You already have a 6-pack

Whether you’re in it for over-50 functional maintenance or taking it to a more intense level, your abdominal muscles always need attention. They hold us up, assist in just about every movement and it’s where we see that coveted 6-pack. Did you know you already have a 6-pack? It’s there alright – it’s just hiding. In order to hit those particular muscles (rectus abdominus) you need to get in some specific movements. I cover that in this episode.

An 8-pack is 2 more than a 6-pack

Your “lower ab’s” that add that extra 2 are actually the same as your “upper ab’s”. They are all part of the rectus abdominus.  But your lower abdomen is usually overlooked in fitness and that 8-pack seems so elusive. It’s really not. With some targeting to that area you will develop those lower muscles, too. I show you a certain type of sit-up for that. And OMG – you will feel it.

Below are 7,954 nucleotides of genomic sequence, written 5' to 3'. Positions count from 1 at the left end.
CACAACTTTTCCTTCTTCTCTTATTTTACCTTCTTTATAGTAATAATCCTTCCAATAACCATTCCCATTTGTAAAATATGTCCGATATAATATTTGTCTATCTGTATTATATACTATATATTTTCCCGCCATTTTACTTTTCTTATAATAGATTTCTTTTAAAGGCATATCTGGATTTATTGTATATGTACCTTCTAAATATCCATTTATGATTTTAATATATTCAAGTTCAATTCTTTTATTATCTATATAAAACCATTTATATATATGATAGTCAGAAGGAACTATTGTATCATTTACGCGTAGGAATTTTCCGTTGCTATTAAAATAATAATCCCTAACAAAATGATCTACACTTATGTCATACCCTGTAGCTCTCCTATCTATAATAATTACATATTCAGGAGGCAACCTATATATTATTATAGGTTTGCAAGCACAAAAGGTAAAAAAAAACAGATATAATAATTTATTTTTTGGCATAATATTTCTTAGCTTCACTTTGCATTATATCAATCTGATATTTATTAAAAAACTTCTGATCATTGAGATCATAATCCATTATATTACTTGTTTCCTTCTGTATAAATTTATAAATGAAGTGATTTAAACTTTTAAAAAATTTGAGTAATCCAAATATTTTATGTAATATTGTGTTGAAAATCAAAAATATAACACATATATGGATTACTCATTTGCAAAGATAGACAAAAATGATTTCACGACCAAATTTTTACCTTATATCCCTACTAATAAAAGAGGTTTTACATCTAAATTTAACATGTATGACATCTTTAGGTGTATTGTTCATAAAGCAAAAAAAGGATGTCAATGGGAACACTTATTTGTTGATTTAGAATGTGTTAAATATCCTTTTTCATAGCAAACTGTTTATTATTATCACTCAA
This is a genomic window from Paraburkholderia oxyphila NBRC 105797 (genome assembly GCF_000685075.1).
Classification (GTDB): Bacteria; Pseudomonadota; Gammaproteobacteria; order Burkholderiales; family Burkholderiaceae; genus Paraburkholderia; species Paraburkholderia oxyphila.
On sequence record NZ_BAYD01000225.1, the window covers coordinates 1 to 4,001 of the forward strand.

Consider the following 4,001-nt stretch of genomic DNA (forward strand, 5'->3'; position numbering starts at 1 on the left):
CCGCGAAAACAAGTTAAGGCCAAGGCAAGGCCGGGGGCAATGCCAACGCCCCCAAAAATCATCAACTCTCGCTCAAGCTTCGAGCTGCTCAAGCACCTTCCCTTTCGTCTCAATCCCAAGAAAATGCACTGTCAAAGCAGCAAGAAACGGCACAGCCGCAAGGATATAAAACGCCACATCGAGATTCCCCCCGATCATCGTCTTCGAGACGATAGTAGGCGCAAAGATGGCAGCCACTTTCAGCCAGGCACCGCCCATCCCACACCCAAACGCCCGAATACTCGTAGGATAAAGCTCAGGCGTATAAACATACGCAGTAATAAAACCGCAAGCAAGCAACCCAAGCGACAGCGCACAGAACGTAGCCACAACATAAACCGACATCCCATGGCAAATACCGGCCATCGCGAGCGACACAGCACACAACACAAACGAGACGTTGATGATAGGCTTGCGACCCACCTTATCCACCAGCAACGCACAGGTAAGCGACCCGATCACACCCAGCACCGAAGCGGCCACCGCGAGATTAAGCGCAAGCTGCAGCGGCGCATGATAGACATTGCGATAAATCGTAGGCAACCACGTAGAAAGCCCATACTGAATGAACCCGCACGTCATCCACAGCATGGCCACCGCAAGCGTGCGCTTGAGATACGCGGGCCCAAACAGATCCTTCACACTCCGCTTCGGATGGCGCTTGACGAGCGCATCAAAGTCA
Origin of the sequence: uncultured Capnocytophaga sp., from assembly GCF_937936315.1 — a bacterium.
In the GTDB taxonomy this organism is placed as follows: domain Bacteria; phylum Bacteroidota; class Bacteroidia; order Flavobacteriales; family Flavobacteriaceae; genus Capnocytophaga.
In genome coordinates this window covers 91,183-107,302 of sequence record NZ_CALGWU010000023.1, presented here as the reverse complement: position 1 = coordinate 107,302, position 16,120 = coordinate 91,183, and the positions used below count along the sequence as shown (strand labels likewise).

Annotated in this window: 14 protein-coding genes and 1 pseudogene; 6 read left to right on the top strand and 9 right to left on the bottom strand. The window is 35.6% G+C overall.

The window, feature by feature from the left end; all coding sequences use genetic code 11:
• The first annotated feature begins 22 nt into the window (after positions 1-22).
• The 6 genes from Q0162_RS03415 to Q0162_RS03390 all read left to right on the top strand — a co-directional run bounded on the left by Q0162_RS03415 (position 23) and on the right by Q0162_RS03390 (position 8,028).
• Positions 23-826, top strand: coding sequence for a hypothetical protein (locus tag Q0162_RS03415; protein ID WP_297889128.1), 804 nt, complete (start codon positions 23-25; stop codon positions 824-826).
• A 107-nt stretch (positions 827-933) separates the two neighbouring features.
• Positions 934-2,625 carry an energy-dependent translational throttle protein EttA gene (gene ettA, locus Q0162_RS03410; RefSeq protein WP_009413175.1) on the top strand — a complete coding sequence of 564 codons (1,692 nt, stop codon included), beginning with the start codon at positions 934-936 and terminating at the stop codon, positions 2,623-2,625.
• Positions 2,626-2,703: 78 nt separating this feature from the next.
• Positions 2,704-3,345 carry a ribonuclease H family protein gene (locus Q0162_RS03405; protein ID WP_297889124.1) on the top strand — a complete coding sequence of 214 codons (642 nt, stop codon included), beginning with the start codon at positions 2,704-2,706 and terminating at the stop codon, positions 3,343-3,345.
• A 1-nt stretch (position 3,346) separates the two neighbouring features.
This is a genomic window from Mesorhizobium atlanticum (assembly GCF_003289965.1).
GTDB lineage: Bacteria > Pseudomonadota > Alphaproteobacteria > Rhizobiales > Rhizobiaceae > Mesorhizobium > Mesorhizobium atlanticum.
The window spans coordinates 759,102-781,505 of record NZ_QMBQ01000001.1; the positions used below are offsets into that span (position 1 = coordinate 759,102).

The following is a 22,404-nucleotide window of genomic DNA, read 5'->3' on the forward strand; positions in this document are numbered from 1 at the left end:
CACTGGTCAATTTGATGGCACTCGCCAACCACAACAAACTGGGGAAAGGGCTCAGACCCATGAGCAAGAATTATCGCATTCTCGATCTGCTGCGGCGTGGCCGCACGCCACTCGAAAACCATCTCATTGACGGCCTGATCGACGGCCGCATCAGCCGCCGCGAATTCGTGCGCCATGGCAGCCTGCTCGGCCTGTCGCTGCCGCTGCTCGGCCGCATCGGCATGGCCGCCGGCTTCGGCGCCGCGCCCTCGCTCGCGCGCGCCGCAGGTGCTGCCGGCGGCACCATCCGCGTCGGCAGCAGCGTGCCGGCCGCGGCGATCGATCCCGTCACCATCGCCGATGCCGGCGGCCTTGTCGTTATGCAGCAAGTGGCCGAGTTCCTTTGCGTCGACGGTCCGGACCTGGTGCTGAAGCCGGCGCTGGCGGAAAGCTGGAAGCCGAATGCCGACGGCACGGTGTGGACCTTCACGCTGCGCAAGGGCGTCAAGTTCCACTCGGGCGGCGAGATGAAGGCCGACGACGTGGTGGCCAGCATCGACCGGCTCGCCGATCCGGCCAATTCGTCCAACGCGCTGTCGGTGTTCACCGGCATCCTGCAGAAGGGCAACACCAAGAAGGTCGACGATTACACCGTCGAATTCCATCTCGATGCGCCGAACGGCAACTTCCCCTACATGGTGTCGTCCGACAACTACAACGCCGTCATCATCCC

It’s all about that bass

 

So we like to look just as good going as we do coming. It IS all about that bass! There are tons and tons of ways to sculpt and define that booty. Machines can get you there, but I believe in using your own body to get in the best shape. The exercise I cover in this episode is great because -as you’ll see in an upcoming episode – there are variations. A whole class can be doing basically the same move with varying degrees of difficulty.  Start here, with CHANGE YOUR MIND, CHANGE YOUR BODY Martial Arts Fitness Series 2, Episode 4 by BUSHIDO KARATE.

Posted on Leave a comment

Martial Arts Fitness

Up next in Martial Arts Fitness

Our next episode, number 3 in the 2nd series, will go live on May 21st. In the meantime, you should continue with the 2nd episode of the Series. The more you practice, the better you will be!

In the next episode we’ll be doing sets of front kick/back kick combo’s and hammer fist to the temple with 2 lb weights. If you have already practiced the techniques in the first series, you can click the links for a refresher.  If you’re just starting out, you can find all 6 episodes of the first series on our YouTube channel.